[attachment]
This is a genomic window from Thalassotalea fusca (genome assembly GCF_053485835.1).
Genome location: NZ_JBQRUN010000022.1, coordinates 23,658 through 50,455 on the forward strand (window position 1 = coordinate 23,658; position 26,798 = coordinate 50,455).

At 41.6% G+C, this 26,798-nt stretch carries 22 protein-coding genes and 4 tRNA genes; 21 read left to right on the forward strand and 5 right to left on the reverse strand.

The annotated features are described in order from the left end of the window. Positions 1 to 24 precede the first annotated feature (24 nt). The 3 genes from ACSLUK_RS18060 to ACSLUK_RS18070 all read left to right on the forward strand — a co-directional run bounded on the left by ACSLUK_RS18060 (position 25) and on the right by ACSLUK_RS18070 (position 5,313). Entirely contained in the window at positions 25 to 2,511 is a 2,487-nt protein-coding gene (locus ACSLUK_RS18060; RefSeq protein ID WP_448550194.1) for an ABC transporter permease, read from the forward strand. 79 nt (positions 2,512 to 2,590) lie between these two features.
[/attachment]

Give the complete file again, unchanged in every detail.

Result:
This is a genomic window from Thalassotalea fusca (genome assembly GCF_053485835.1).
Genome location: NZ_JBQRUN010000022.1, coordinates 23,658 through 50,455 on the forward strand (window position 1 = coordinate 23,658; position 26,798 = coordinate 50,455).

At 41.6% G+C, this 26,798-nt stretch carries 22 protein-coding genes and 4 tRNA genes; 21 read left to right on the forward strand and 5 right to left on the reverse strand.

The annotated features are described in order from the left end of the window. Positions 1 to 24 precede the first annotated feature (24 nt). The 3 genes from ACSLUK_RS18060 to ACSLUK_RS18070 all read left to right on the forward strand — a co-directional run bounded on the left by ACSLUK_RS18060 (position 25) and on the right by ACSLUK_RS18070 (position 5,313). Entirely contained in the window at positions 25 to 2,511 is a 2,487-nt protein-coding gene (locus ACSLUK_RS18060; RefSeq protein ID WP_448550194.1) for an ABC transporter permease, read from the forward strand. 79 nt (positions 2,512 to 2,590) lie between these two features.